The smallest full-auto machine gun we have in our armament these days is the M249 SAW, which is fine. It can be used long-range or single-shot like any M4/M16, and in a pinch it can be mounted to the top of a vehicle or deployed as a crew-served weapon. It can also accept the same magazines as the M4s, meaning your weapon doesn't become useless if you run out of drums.
But is it cool like the Thompson? Does anyone call the SAW the “Chicago Typewriter” or “The Trench Broom”? No, they don’t.
"Uh, yeah, the President's Own has always had... violins..."Wikimedia Commons
And can you cleverly hide the M249 in a violin case, thus sneaking it past ISIS by posing to be a poor musician just trying to escape this harsh world to a better place? Just so you can whirl around, press the butt of the rifle into your pinstripe suited shoulder, clamp down on a toothpick, and deliver a “Yeah, see?” as you mow down the enemy?
Maybe you think looking cool while holding a weapon isn’t the point, but I can show you a thousand Facebook profiles that suggest Soldiers disagree.
4. Gone Fishin’: the commercial utility cargo vehicle
Bench seats were dope, though.Wikimedia Commons
This is one of those vehicles that I wouldn’t have believed existed if I wasn’t required to do preventive maintenance, checks, and services on it as a young private. We reservists don’t exactly get the latest and greatest in tactical vehicles. Imagine getting a Dodge truck in the ’70s or ’80s, but they strip out every comfort inside — including the AM/FM radio — and painted it green.
You didn’t take these things to war, you had them on base for loading and unloading heavy materials or just hauling things around on the trailer hitch.
Last time I had to move around tents and tent poles, we were given a couple of those two-seater Humvees with a truck bed in the back. I have yet to find a more useless design for on-post hauling than the tiny square of bed in the back of one of those damn things. So congrats to the military for killing something useful and replacing it with something frustrating and poorly designed.
The unfortunate thing is that all the old CUCVs disappeared before I could get new bumper stickers.
Everybody loves the guy who signs out the truck.Photoillustration
5. A better life underground: decommissioned missile silos
Welcome to your new home!Edward Peden/Missilebases.com
Sure, you can build an underground bunker in your backyard. But why go to all that trouble of pouring concrete and making sure you aren’t breaking into your septic tank when the U.S. government already has dozens of vacant missile silos and communications bunkers? There’s nothing better than owning a piece of Cold War history.
This is where the magic happens.Missilebases.com
Okay, so these bunkers are not weapons, exactly. But they cost millions of dollars to build back in the ’60s, and are being sold to private buyers at a fraction of the price. What do you do with an underground communications bunker? You deck it the hell out as a subterranean hippie commune/castle. From warheads to potheads.
As someone who’s spent my fair share of training exercises in WWII-era barracks that are slowly falling apart due to black mold, I feel these places can be retrofitted as training and proving grounds. Then when the day is done, you hunker down in a massive silo that once housed a nuclear missile aimed at the Kremlin. I’m sure they’re absolutely safe, and there’s no residual radioactivity from when high-yield atomic bombs were just hanging around.
Why are we letting civilians snap up these prime real estate deals and not using them as barracks for the influx of troops we'll need? Beats the hell out of the condemned 20th century barracks.
‘I made promises to the people that I lost’— How the Iraq war forged a Navy SEAL’s path to Harvard Medical School and NASA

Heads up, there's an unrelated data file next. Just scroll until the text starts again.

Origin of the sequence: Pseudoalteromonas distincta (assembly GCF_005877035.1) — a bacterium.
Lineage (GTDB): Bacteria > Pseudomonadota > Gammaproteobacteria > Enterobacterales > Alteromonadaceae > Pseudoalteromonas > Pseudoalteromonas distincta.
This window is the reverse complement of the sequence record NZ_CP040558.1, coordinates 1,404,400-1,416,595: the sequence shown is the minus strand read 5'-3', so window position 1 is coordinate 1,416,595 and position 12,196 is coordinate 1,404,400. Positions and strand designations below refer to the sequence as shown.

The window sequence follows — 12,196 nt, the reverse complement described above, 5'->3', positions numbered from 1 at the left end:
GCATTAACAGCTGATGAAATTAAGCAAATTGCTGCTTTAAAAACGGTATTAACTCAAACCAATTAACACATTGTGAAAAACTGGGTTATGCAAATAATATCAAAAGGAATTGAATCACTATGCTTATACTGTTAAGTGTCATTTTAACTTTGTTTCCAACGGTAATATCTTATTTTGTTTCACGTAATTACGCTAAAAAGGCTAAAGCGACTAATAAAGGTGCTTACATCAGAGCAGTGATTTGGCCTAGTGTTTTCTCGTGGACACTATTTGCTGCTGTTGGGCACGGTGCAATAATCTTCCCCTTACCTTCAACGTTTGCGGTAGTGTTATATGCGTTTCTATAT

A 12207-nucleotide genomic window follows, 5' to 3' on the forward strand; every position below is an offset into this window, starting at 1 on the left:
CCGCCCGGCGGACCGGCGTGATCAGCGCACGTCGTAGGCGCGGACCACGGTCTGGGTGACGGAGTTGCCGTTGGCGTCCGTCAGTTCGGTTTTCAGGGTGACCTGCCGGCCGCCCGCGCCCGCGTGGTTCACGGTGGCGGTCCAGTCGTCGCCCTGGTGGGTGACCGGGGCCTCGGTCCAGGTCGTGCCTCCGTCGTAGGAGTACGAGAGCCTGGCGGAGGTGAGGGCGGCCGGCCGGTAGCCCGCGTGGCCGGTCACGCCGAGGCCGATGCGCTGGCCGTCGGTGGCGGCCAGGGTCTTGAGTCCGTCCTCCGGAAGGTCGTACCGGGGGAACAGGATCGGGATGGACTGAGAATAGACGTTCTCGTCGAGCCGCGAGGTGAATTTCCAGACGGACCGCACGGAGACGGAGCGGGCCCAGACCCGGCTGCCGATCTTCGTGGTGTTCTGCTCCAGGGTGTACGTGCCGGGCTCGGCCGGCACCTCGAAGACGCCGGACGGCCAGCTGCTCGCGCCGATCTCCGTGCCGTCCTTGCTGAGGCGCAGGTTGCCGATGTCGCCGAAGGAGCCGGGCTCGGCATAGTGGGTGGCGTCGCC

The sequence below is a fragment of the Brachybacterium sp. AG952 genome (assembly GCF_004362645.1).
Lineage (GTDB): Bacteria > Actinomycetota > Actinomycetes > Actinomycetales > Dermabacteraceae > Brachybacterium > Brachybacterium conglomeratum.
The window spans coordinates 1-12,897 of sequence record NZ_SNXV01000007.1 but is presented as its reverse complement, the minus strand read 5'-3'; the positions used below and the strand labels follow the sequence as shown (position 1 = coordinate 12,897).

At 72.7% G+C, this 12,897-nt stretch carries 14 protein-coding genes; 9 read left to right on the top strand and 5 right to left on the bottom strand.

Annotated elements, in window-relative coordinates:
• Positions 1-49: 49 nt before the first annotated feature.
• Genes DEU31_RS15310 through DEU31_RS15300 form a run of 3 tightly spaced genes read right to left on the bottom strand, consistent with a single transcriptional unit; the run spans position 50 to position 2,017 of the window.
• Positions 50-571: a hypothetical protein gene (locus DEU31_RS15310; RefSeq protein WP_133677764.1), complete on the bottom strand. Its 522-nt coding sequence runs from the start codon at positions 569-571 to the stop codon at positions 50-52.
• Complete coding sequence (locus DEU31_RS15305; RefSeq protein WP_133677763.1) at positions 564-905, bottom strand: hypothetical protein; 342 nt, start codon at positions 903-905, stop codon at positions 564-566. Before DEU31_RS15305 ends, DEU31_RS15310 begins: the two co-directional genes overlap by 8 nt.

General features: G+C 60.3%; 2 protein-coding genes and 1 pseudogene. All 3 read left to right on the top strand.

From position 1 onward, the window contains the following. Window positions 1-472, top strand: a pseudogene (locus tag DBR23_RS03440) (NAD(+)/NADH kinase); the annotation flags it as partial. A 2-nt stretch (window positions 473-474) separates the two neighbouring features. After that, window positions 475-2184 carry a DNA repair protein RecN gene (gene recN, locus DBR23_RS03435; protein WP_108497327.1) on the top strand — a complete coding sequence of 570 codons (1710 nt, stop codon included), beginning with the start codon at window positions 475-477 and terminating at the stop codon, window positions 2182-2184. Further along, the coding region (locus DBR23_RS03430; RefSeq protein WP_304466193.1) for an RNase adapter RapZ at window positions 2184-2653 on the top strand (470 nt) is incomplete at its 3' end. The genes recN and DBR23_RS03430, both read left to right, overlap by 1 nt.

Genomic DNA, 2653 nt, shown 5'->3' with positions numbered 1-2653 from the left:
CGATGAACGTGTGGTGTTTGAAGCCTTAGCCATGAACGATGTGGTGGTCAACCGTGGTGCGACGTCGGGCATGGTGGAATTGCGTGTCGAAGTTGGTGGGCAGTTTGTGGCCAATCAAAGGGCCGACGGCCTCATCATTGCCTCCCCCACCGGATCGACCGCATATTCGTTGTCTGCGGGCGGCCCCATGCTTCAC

Navy Lt. Jonny Kim went viral last week when NASA announced that he and 10 other candidates (including six other service members) became the newest members of the agency's hallowed astronaut corps. A decorated Navy SEAL and graduate of Harvard Medical School, Kim in particular seems to have a penchant for achieving people's childhood dreams.
However, Kim shared with Task & Purpose that his motivation for living life the way he has stems not so much from starry-eyed ambition, but from the pain and loss he suffered both on the battlefields of Iraq and from childhood instability while growing up in Los Angeles. Kim tells his story in the following Q&A, which was lightly edited for length and clarity:
You can almost smell the gunpowder in the scene captured by a Marine photographer over the weekend, showing a Marine grunt firing a shotgun during non-lethal weapons training.
A Marine grunt stationed in Camp Lejeune, North Carolina is being considered for an award after he saved the lives of three people earlier this month from a fiery car crash.
Cpl. Scott McDonell, an infantry assaultman with 1st Battalion, 2nd Marine Regiment, was driving down Market Street in Wilmington in the early morning hours of Jan. 11 when he saw a car on fire after it had crashed into a tree. Inside were three victims aged 17, 20, and 20.
"It was a pretty mangled wreck," McDonell told ABC 15. "The passenger was hanging out of the window."
New Vietnam War movie 'The Last Full Measure' takes some well-deserved shots at the military’s award process
Todd Robinson's upcoming Vietnam War drama, The Last Full Measure, is a story of two battles: One takes place during an ambush in the jungles of Vietnam in 1966, while the other unfolds more than three decades later as the survivors fight to see one pararescueman's valor posthumously recognized.
With ISIS trying to reorganize itself into an insurgency, most attacks on U.S. and allied forces in Iraq are being carried out by Shiite militias, said Air Force Maj. Gen. Alex Grynkewich, the deputy commander for operations and intelligence for U.S. troops in Iraq and Syria.
"In the time that I have been in Iraq, we've taken a couple of casualties from ISIS fighting on the ground, but most of the attacks have come from those Shia militia groups, who are launching rockets at our bases and frankly just trying to kill someone to make a point," Grynkewich said Wednesday at an event hosted by the Air Force Association's Mitchell Institute for Aerospace Studies.